Photo by Melody

PlantFiles: Hibiscus
Hibiscus paramutabilis x syriacus 'Lohengrin'

Family: Malvaceae (mal-VAY-see-ee) (Info)
Genus: Hibiscus (hi-BIS-kus) (Info)
Species: paramutabilis x syriacus
Cultivar: Lohengrin

» View all varieties of Hibiscus

4-6 ft. (1.2-1.8 m)
6-8 ft. (1.8-2.4 m)
8-10 ft. (2.4-3 m)
10-12 ft. (3-3.6 m)

36-48 in. (90-120 cm)
4-6 ft. (1.2-1.8 m)
6-8 ft. (1.8-2.4 m)

USDA Zone 5b: to -26.1 C (-15 F)
USDA Zone 6a: to -23.3 C (-10 F)
USDA Zone 6b: to -20.5 C (-5 F)
USDA Zone 7a: to -17.7 C (0 F)
USDA Zone 7b: to -14.9 C (5 F)

Sun Exposure:
Full Sun
Sun to Partial Shade

Bloom Color:
White/Near White

Bloom Time:
Mid Summer
Late Summer/Early Fall
Mid Fall


Other details:
This plant is attractive to bees, butterflies and/or birds
Average Water Needs; Water regularly; do not overwater

Soil pH requirements:
Unknown - Tell us

Patent Information:
Unknown - Tell us

Propagation Methods:
From woody stem cuttings

Seed Collecting:
N/A: plant does not set seed, flowers are sterile, or plants will not come true from seed

Click thumbnail
to view:

By Dean48089
Thumbnail #1 of Hibiscus paramutabilis x syriacus by Dean48089


1 positive
No neutrals
No negatives

Gardeners' Notes:

Positive Dean48089 On Jun 18, 2013, Dean48089 from Warren, MI (Zone 6b) wrote:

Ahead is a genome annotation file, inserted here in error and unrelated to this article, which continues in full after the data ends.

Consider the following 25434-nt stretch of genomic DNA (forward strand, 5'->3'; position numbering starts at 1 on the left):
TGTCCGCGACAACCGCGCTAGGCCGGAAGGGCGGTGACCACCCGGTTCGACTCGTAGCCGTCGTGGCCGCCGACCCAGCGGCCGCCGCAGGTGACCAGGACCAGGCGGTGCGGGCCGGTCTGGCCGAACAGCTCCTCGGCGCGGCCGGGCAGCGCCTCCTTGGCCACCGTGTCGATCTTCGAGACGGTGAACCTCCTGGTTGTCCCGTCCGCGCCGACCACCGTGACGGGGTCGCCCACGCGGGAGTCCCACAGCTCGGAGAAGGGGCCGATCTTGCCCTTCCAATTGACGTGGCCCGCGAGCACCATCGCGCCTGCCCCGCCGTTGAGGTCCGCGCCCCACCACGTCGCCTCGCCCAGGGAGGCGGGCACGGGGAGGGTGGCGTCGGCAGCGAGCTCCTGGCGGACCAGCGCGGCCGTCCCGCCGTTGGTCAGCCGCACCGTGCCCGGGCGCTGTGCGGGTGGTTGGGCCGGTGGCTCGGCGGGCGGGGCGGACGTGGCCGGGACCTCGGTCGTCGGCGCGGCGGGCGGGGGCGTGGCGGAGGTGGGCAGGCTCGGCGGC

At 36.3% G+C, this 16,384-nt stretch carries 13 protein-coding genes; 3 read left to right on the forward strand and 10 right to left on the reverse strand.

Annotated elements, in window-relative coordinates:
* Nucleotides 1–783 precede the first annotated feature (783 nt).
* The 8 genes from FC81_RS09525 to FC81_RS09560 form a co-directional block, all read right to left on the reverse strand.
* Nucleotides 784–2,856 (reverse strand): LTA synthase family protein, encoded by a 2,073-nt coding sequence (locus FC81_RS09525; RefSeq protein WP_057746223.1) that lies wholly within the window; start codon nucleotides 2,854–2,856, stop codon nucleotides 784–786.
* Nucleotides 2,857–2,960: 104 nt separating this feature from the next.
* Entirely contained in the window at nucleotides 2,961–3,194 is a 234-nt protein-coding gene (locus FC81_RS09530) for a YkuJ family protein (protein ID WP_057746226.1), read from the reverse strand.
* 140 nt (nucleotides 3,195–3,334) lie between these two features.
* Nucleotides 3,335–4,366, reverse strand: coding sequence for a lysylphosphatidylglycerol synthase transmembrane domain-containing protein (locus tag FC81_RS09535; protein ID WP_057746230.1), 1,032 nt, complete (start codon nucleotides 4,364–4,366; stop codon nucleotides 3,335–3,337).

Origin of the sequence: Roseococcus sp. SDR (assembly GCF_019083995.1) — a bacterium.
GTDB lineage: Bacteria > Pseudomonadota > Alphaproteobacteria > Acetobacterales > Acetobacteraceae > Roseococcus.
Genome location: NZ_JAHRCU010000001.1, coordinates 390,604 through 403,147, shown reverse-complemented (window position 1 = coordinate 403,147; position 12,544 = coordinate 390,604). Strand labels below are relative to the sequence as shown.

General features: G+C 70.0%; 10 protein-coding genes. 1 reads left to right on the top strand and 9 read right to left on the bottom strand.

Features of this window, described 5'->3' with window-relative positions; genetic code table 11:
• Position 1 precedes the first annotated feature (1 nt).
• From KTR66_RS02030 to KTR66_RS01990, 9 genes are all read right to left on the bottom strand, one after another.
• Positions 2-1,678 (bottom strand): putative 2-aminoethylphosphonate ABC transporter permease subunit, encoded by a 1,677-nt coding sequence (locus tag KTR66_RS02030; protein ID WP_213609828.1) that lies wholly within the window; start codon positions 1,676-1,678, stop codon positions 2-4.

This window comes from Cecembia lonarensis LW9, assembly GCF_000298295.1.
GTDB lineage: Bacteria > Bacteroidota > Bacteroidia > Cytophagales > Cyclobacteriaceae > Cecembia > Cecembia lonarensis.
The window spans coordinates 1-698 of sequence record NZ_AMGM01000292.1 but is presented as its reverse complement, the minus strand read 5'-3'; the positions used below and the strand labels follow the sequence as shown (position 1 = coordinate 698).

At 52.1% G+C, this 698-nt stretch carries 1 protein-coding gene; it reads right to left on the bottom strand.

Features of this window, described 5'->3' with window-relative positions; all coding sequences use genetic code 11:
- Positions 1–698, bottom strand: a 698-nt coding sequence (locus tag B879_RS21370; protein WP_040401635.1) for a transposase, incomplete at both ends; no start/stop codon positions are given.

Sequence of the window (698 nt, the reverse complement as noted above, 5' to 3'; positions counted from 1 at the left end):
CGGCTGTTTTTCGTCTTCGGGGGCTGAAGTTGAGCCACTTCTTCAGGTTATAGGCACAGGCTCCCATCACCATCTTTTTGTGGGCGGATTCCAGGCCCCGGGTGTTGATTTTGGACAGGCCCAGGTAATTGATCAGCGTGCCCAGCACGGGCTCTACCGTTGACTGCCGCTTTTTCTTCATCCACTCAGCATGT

Hibiscus 'Lohengrin' is a hybrid between our native Hibiscus paramutabilis and Hibiscus syriacus, possessing features from each parent. I first bought 'Lohengrin,' along with Tosca, from Glasshouse works about 13 years ago. I planted them in a spot expecting growth similar to H. syriacus, which is a slow grower in my heavy clay soil. By their third summer both 'Tosca' and 'Lohengrin' were over twelve feet tall and at least six feet wide, overwhelming all their neighbors. So I cut them both down to 2' stumps with the intention of letting them grow back in a more controlled manner. 'Lohengrin' soon put out new growth and I now maintain it as a 5=6 foot sphere. The flowers are white with a red eye, and are much larger than either parent, rivaling the tropical H. rosa-sinensis in size. 'Lohengrin' is self-dead heading and it has never set seeds. Butterflies love it. Perhaps due to its herbaceous parent it starts blooming a week or more before H. syriacus and stays covered in flowers until the first frost.


This plant has been said to grow in the following regions:

Warren, Michigan

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